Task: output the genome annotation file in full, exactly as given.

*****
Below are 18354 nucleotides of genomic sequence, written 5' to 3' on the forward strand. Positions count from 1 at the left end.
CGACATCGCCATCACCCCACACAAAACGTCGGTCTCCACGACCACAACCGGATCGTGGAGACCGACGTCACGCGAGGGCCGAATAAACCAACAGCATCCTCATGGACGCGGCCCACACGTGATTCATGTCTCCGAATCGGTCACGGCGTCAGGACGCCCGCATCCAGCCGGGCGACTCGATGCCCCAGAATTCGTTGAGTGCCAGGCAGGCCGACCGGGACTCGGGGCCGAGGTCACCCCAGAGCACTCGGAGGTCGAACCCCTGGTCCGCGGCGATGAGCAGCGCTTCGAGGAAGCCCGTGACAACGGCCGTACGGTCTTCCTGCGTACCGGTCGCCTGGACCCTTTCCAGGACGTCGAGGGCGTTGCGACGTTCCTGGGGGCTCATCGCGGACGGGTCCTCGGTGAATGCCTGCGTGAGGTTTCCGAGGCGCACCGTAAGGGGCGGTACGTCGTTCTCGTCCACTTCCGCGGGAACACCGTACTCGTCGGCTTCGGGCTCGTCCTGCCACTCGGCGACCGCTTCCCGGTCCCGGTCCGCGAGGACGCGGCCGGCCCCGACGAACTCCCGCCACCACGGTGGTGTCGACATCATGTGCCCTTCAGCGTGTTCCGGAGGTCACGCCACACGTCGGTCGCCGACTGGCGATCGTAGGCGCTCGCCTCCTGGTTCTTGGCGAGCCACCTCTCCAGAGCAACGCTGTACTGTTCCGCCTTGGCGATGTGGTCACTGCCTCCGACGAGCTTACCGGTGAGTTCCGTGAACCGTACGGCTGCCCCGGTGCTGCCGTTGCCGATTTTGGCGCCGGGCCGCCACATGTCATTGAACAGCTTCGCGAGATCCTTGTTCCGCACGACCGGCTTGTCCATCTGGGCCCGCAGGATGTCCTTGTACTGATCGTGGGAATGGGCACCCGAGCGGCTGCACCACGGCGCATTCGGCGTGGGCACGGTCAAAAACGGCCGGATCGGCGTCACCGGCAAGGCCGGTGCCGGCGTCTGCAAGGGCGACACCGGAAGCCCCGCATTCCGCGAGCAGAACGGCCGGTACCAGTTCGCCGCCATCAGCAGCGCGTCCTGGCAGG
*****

Below are 18354 nucleotides of genomic sequence, written 5' to 3' on the forward strand. Positions count from 1 at the left end.
CGACATCGCCATCACCCCACACAAAACGTCGGTCTCCACGACCACAACCGGATCGTGGAGACCGACGTCACGCGAGGGCCGAATAAACCAACAGCATCCTCATGGACGCGGCCCACACGTGATTCATGTCTCCGAATCGGTCACGGCGTCAGGACGCCCGCATCCAGCCGGGCGACTCGATGCCCCAGAATTCGTTGAGTGCCAGGCAGGCCGACCGGGACTCGGGGCCGAGGTCACCCCAGAGCACTCGGAGGTCGAACCCCTGGTCCGCGGCGATGAGCAGCGCTTCGAGGAAGCCCGTGACAACGGCCGTACGGTCTTCCTGCGTACCGGTCGCCTGGACCCTTTCCAGGACGTCGAGGGCGTTGCGACGTTCCTGGGGGCTCATCGCGGACGGGTCCTCGGTGAATGCCTGCGTGAGGTTTCCGAGGCGCACCGTAAGGGGCGGTACGTCGTTCTCGTCCACTTCCGCGGGAACACCGTACTCGTCGGCTTCGGGCTCGTCCTGCCACTCGGCGACCGCTTCCCGGTCCCGGTCCGCGAGGACGCGGCCGGCCCCGACGAACTCCCGCCACCACGGTGGTGTCGACATCATGTGCCCTTCAGCGTGTTCCGGAGGTCACGCCACACGTCGGTCGCCGACTGGCGATCGTAGGCGCTCGCCTCCTGGTTCTTGGCGAGCCACCTCTCCAGAGCAACGCTGTACTGTTCCGCCTTGGCGATGTGGTCACTGCCTCCGACGAGCTTACCGGTGAGTTCCGTGAACCGTACGGCTGCCCCGGTGCTGCCGTTGCCGATTTTGGCGCCGGGCCGCCACATGTCATTGAACAGCTTCGCGAGATCCTTGTTCCGCACGACCGGCTTGTCCATCTGGGCCCGCAGGATGTCCTTGTACTGATCGTGGGAATGGGCACCCGAGCGGCTGCACCACGGCGCATTCGGCGTGGGCACGGTCAAAAACGGCCGGATCGGCGTCACCGGCAAGGCCGGTGCCGGCGTCTGCAAGGGCGACACCGGAAGCCCCGCATTCCGCGAGCAGAACGGCCGGTACCAGTTCGCCGCCATCAGCAGCGCGTCCTGGCAGG